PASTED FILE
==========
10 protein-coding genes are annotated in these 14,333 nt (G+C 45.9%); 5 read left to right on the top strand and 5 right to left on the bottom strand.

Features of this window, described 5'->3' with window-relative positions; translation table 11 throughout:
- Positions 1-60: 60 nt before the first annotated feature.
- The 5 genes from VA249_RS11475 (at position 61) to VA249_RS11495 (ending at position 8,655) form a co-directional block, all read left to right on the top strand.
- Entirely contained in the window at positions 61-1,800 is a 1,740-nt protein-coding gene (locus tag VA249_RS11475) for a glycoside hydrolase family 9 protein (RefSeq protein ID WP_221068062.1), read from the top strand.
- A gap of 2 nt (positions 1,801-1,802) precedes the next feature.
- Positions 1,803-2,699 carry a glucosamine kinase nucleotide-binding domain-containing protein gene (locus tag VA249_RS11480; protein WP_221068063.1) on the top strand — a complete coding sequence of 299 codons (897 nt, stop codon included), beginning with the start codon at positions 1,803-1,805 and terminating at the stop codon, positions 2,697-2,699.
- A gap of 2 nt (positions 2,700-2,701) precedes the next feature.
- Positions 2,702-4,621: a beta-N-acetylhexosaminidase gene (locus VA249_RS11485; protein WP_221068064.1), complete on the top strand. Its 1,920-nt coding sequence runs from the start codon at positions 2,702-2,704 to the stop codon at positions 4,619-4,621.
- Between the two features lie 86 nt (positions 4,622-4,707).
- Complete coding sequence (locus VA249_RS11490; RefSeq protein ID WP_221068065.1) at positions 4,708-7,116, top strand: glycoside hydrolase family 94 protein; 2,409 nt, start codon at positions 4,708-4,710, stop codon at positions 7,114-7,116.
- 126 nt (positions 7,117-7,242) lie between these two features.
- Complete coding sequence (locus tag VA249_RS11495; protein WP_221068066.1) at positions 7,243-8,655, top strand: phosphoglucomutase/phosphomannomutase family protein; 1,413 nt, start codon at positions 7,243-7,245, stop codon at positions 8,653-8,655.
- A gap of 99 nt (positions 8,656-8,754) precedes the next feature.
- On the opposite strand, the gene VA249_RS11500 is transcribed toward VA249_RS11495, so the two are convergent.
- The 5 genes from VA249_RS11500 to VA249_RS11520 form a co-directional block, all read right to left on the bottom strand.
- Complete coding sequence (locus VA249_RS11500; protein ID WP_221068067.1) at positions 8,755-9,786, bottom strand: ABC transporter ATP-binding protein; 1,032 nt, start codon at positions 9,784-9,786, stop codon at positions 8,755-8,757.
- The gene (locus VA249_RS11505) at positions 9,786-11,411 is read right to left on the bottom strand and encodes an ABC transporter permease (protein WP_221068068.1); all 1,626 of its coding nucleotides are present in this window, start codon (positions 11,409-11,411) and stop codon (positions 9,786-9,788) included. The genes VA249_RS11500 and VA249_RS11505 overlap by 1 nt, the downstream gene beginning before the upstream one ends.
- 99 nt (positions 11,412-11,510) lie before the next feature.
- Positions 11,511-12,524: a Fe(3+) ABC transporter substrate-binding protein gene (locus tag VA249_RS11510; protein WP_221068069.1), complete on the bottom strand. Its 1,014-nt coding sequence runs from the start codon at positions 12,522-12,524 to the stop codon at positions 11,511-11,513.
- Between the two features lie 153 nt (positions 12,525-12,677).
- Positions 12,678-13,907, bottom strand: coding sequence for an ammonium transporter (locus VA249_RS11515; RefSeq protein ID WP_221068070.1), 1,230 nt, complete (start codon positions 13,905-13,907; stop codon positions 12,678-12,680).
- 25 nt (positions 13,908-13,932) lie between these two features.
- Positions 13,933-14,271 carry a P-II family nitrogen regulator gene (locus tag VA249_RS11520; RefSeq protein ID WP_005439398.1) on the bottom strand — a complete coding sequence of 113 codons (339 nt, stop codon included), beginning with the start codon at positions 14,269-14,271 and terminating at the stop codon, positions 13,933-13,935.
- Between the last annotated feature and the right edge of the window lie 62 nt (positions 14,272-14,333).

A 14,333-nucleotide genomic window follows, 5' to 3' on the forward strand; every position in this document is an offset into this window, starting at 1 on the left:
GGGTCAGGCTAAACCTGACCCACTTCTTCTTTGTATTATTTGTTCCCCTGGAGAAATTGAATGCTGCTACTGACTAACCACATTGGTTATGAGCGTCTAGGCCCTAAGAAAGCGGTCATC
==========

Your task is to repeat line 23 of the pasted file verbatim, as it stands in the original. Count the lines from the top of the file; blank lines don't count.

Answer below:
- 25 nt (positions 13,908-13,932) lie between these two features.